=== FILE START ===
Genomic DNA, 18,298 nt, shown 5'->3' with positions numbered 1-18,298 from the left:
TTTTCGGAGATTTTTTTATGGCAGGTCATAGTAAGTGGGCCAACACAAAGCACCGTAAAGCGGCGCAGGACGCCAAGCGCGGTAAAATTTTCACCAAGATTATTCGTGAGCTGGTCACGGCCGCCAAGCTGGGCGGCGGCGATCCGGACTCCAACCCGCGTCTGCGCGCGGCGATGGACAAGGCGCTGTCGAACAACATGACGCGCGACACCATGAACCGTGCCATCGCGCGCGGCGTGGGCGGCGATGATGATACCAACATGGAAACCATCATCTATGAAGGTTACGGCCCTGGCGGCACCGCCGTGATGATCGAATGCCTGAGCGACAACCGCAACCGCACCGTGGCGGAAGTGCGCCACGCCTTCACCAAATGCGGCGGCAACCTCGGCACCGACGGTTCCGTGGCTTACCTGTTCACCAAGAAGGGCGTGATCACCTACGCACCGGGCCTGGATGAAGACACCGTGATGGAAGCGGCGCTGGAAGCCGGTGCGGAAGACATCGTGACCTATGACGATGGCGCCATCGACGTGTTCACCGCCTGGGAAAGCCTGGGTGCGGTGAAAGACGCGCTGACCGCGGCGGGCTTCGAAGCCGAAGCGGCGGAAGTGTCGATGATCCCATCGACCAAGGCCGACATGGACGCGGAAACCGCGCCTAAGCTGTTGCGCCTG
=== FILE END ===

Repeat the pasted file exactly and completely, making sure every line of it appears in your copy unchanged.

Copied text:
Genomic DNA, 18,298 nt, shown 5'->3' with positions numbered 1-18,298 from the left:
TTTTCGGAGATTTTTTTATGGCAGGTCATAGTAAGTGGGCCAACACAAAGCACCGTAAAGCGGCGCAGGACGCCAAGCGCGGTAAAATTTTCACCAAGATTATTCGTGAGCTGGTCACGGCCGCCAAGCTGGGCGGCGGCGATCCGGACTCCAACCCGCGTCTGCGCGCGGCGATGGACAAGGCGCTGTCGAACAACATGACGCGCGACACCATGAACCGTGCCATCGCGCGCGGCGTGGGCGGCGATGATGATACCAACATGGAAACCATCATCTATGAAGGTTACGGCCCTGGCGGCACCGCCGTGATGATCGAATGCCTGAGCGACAACCGCAACCGCACCGTGGCGGAAGTGCGCCACGCCTTCACCAAATGCGGCGGCAACCTCGGCACCGACGGTTCCGTGGCTTACCTGTTCACCAAGAAGGGCGTGATCACCTACGCACCGGGCCTGGATGAAGACACCGTGATGGAAGCGGCGCTGGAAGCCGGTGCGGAAGACATCGTGACCTATGACGATGGCGCCATCGACGTGTTCACCGCCTGGGAAAGCCTGGGTGCGGTGAAAGACGCGCTGACCGCGGCGGGCTTCGAAGCCGAAGCGGCGGAAGTGTCGATGATCCCATCGACCAAGGCCGACATGGACGCGGAAACCGCGCCTAAGCTGTTGCGCCTG